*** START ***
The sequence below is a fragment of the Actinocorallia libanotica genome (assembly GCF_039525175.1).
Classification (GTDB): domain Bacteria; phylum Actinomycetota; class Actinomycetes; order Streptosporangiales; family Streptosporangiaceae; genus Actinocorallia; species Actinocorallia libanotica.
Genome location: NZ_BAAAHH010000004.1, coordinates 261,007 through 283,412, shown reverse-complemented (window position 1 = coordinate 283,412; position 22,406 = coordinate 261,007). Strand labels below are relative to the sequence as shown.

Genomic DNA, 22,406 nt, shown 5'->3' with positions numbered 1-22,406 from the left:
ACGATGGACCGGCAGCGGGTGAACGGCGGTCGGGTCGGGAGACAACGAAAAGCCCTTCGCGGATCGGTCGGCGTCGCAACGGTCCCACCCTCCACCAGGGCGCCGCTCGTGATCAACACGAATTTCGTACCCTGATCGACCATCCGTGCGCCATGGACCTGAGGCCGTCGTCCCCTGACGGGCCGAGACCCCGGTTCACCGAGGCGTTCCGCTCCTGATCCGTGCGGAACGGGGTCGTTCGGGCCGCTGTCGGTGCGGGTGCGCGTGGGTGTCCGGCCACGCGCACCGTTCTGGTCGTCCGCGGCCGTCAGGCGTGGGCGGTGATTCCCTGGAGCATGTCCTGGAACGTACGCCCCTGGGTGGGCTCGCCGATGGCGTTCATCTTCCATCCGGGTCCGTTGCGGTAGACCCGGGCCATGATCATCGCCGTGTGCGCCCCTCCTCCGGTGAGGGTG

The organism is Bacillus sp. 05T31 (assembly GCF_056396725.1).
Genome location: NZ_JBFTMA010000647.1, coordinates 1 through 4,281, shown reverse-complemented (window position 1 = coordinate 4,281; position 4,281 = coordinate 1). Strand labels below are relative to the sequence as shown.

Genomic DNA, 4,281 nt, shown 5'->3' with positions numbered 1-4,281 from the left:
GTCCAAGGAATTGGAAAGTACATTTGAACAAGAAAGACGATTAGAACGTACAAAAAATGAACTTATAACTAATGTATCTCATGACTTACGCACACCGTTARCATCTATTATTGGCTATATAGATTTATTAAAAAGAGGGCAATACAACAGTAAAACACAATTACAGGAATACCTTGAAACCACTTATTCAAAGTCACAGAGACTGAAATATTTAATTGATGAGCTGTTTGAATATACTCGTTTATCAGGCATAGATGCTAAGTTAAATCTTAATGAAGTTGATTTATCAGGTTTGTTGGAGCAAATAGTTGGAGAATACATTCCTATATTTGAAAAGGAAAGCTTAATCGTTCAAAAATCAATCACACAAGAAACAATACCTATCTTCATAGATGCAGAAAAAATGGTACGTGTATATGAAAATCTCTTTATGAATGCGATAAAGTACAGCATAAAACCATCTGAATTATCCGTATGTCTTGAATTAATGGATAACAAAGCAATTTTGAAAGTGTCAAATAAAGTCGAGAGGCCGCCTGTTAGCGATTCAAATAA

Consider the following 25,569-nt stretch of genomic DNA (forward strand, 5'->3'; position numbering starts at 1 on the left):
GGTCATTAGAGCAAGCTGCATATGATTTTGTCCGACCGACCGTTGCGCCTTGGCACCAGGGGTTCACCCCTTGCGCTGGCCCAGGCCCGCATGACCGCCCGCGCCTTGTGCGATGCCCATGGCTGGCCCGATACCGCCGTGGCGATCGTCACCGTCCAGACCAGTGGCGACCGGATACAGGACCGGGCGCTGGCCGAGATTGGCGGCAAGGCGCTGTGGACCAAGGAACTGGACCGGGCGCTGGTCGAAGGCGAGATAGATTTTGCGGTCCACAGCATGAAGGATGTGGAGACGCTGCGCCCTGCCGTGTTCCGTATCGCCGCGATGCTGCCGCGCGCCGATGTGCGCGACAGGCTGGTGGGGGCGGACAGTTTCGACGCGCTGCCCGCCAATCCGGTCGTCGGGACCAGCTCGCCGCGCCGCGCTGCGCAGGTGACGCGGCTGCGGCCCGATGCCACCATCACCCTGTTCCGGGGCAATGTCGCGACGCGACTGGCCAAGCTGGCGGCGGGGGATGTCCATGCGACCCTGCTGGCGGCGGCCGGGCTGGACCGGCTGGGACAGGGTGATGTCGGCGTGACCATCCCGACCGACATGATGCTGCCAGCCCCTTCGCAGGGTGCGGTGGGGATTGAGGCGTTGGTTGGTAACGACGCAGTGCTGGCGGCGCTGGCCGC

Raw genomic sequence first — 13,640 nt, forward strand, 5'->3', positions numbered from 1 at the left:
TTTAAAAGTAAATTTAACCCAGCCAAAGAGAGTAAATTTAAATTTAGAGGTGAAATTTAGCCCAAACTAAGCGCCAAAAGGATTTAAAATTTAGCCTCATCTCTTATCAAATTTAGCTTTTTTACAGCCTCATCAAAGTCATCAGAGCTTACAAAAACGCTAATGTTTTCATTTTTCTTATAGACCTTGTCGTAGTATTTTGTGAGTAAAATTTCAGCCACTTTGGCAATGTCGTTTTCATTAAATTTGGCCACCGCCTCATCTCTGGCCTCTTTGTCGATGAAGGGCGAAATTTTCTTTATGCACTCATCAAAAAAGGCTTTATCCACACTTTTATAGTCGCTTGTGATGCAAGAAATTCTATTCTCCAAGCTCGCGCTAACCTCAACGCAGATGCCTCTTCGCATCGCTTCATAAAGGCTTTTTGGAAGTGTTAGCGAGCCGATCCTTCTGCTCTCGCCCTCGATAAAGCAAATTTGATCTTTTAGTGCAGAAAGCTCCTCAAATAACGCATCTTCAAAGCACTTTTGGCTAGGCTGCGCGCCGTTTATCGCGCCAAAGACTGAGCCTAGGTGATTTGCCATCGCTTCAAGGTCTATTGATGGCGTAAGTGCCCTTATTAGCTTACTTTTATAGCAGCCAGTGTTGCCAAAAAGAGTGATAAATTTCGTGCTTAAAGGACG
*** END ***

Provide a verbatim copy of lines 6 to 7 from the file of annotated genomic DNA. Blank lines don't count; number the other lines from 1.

The organism is Bacillus sp. 05T31 (assembly GCF_056396725.1).
Genome location: NZ_JBFTMA010000647.1, coordinates 1 through 4,281, shown reverse-complemented (window position 1 = coordinate 4,281; position 4,281 = coordinate 1). Strand labels below are relative to the sequence as shown.